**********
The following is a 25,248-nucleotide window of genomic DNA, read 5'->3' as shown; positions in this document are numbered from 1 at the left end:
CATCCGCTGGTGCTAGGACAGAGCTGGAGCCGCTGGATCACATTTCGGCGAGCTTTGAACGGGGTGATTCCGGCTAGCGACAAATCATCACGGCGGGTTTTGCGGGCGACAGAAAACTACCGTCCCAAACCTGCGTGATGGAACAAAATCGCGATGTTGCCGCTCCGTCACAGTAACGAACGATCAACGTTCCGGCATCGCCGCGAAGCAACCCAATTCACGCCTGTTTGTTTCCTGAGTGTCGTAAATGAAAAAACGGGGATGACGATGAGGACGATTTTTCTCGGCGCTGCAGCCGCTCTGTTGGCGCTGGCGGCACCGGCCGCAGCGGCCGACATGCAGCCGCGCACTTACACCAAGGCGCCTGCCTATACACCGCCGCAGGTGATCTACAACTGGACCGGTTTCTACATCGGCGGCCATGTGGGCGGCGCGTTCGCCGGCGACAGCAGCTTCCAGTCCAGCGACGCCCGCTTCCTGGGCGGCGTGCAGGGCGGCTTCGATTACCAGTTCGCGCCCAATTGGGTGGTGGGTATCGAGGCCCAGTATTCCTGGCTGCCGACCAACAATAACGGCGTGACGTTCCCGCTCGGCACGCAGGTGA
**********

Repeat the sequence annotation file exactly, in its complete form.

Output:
The following is a 25,248-nucleotide window of genomic DNA, read 5'->3' as shown; positions in this document are numbered from 1 at the left end:
CATCCGCTGGTGCTAGGACAGAGCTGGAGCCGCTGGATCACATTTCGGCGAGCTTTGAACGGGGTGATTCCGGCTAGCGACAAATCATCACGGCGGGTTTTGCGGGCGACAGAAAACTACCGTCCCAAACCTGCGTGATGGAACAAAATCGCGATGTTGCCGCTCCGTCACAGTAACGAACGATCAACGTTCCGGCATCGCCGCGAAGCAACCCAATTCACGCCTGTTTGTTTCCTGAGTGTCGTAAATGAAAAAACGGGGATGACGATGAGGACGATTTTTCTCGGCGCTGCAGCCGCTCTGTTGGCGCTGGCGGCACCGGCCGCAGCGGCCGACATGCAGCCGCGCACTTACACCAAGGCGCCTGCCTATACACCGCCGCAGGTGATCTACAACTGGACCGGTTTCTACATCGGCGGCCATGTGGGCGGCGCGTTCGCCGGCGACAGCAGCTTCCAGTCCAGCGACGCCCGCTTCCTGGGCGGCGTGCAGGGCGGCTTCGATTACCAGTTCGCGCCCAATTGGGTGGTGGGTATCGAGGCCCAGTATTCCTGGCTGCCGACCAACAATAACGGCGTGACGTTCCCGCTCGGCACGCAGGTGA